North-east health workers have urged people to stick to the rules as they reveal how they have gone through the toughest of times fighting Covid-19.
Frontline staff have been working long shifts in full protective equipment in a bid to save as many lives as possible.
Two staff working in critical care at Aberdeen Royal Infirmary – nurse manager Helen Paddon and consultant Lee Allen – told the Evening Express of the “devastating” impact the disease has had on families.
Working with the most desperately ill coronavirus patients, Helen and Lee have seen first-hand the effect of the virus.
The pair believe there is light at the end of the tunnel amid promising news of effective coronavirus vaccinations – but pleaded with members of the public to stick by current rules for a while longer to keep others safe.
Helen said: “The threat of Covid is absolutely real. It’s not gone away and we would encourage the public to remain vigilant and take the necessary precautions, look after themselves and each other and be kind.
“We’ve seen some devastating consequences of the virus on people and families. It’s been a very distressing time for a lot of families and the team here.
“The threat is absolutely still here and we hope the public understand that.
“The Grampian population are being really good about sticking to the rules so we would tell them to keep doing what they are doing.”
Lee added: “There are a number of factors which have played into the number of cases being lower here. Aberdeen was subjected to the local lockdown and that is probably a big reason why we are seeing lower numbers.
“Isolation and lockdowns do have an effect so it is really important people listen to the current rules and continue to stick by them.
“Most people don’t get to see what we see. It is vital we get the message out there that this disease affects people badly and not everyone comes through it.
“The public needs to take simple precautions, and it’s not a big ask to do things like wearing a face covering or washing your hands.
“As well as saving lives, it allows us to maintain an element of normality in our day-to-day lives.”
Since Covid-19 arrived in the north-east almost 10 months ago, health professionals have learned a great deal about the disease and how it affects the human body.
That, Lee said, has allowed medics to treat patients more effectively and increase their chance of overcoming the virus.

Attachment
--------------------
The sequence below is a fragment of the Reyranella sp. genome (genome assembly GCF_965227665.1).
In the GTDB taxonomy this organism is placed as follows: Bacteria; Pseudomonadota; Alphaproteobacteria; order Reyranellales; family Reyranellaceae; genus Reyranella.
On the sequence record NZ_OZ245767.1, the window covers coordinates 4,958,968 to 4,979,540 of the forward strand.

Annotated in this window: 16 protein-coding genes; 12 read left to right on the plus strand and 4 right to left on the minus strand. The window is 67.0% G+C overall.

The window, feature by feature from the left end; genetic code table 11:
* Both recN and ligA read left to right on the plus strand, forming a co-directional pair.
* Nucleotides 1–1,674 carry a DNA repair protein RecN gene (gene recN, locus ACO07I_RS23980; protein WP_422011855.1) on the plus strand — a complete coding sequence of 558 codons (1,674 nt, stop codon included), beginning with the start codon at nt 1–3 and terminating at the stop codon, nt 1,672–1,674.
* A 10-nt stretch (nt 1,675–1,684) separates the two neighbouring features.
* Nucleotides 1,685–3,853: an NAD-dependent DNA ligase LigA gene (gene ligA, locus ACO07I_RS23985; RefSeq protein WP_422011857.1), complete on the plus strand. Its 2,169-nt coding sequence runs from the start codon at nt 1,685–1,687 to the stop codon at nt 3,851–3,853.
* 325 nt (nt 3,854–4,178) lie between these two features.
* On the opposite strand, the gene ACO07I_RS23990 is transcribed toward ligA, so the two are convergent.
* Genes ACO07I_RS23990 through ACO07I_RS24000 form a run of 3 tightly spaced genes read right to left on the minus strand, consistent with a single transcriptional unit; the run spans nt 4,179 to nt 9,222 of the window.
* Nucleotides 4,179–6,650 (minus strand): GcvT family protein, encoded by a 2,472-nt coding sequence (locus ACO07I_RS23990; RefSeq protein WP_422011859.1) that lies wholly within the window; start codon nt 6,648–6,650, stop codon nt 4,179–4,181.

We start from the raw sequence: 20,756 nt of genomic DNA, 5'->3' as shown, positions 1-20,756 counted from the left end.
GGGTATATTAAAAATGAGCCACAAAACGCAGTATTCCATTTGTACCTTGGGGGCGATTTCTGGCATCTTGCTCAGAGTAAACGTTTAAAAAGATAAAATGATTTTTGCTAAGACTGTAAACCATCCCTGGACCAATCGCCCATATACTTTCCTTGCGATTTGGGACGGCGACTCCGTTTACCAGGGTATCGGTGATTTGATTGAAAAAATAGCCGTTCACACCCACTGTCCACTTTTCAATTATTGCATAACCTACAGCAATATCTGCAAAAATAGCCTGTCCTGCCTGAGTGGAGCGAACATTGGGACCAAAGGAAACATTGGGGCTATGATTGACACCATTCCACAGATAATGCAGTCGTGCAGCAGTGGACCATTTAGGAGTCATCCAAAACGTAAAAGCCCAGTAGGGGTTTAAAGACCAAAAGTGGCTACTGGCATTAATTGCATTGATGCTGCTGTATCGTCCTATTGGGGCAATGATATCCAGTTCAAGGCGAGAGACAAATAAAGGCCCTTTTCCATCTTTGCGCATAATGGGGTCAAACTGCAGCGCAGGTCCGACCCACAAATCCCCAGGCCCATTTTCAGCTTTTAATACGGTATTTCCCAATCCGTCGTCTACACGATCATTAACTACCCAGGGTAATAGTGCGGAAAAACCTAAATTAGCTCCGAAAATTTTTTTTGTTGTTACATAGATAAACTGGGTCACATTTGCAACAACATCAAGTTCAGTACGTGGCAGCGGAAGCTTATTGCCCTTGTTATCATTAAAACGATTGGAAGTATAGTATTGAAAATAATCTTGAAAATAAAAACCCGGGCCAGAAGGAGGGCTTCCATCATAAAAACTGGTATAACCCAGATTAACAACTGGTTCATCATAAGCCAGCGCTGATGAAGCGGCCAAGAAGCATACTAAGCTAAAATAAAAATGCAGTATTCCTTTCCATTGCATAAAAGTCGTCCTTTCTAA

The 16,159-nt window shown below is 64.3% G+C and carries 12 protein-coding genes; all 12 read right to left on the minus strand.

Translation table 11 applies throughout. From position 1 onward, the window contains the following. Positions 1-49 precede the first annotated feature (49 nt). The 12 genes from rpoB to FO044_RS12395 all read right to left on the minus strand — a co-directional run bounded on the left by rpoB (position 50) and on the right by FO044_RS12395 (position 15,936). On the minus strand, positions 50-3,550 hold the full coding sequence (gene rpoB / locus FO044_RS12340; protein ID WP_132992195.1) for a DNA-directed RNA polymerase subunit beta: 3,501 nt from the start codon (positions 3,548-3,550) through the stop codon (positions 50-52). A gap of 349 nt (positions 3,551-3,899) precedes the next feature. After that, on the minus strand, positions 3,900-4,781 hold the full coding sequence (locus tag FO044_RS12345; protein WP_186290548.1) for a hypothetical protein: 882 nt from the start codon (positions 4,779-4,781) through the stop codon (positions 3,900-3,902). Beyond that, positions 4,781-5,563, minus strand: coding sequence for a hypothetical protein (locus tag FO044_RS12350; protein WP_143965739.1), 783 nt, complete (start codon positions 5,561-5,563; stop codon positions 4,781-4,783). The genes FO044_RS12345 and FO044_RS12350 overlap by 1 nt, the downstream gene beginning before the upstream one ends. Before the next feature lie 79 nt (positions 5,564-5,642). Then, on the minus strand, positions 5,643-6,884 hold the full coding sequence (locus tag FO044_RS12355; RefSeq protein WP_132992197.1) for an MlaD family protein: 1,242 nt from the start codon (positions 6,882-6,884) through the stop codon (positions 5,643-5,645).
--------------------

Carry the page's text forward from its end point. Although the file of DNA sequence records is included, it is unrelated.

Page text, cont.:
He said: “The way we treat patients has changed. There are a lot of similarities to how we would treat patients normally when they present with similar viruses.
“However, what we were dealing with at the beginning was a complete unknown. Since then, we have learned a bit more about the virus and we can now anticipate some of the complications. That allows us to refine our treatments.
“Outbreaks don’t come along very often or with this severity. The novel coronavirus is unprecedented in terms of its impact across the world.
“At the beginning of the year we didn’t know what to expect, and NHS Grampian did very well to create so much critical care capacity for patients needing multiple-organ support.
“That was a huge task to get that done but it meant we were in a good position.
“Our teams have managed the outbreak here exceptionally well.”
Helen, who leads a team of nurses all working to treat those affected by the virus, paid tribute to the staff who have gone above and beyond the call of duty.
She said: “This has been the toughest period of everyone’s careers in the health service. The last 10 months have been incredibly challenging but the message we want to get out is that we are so proud of the team in critical care. They have done an absolutely amazing job.
“They are working so hard in full PPE for 12-hour shifts, so working conditions are not pleasant. They are looking after the sickest patients, and the quality of care and professionalism they are showing has been absolutely astounding.
“The public in Grampian can be reassured because the level of care and expertise is absolutely world-class.”
Despite positive news regarding a vaccine – with the Scottish Government’s health secretary Jeane Freeman announcing a programme is set to begin by the end of the year – Lee and Helen believe it may be some months yet before life begins to get back to normal.
However, the pair welcomed the development – and said the lessons learned from the pandemic will benefit the healthcare service in the future.
Helen said: “We are all really hoping this vaccine is going to have a positive impact on the way the public look at the situation.
“The main thing is we all want this gone. Nobody wants Covid to be here this time next year – but a lot of the planning we have put in place around this will make us more ready for the future.”
Lee added: “The government are talking about spring next year in terms of getting the majority of the public vaccinated.
“I think we are probably looking at that sort of time before we see normality begin to creep back in.
“It might be a few months yet. That’s one of the most difficult things – we don’t know exactly how long this is still going to last.
“It very much hinges on how quickly we can get the vaccine rolled out and how many people in the country we can give it to.”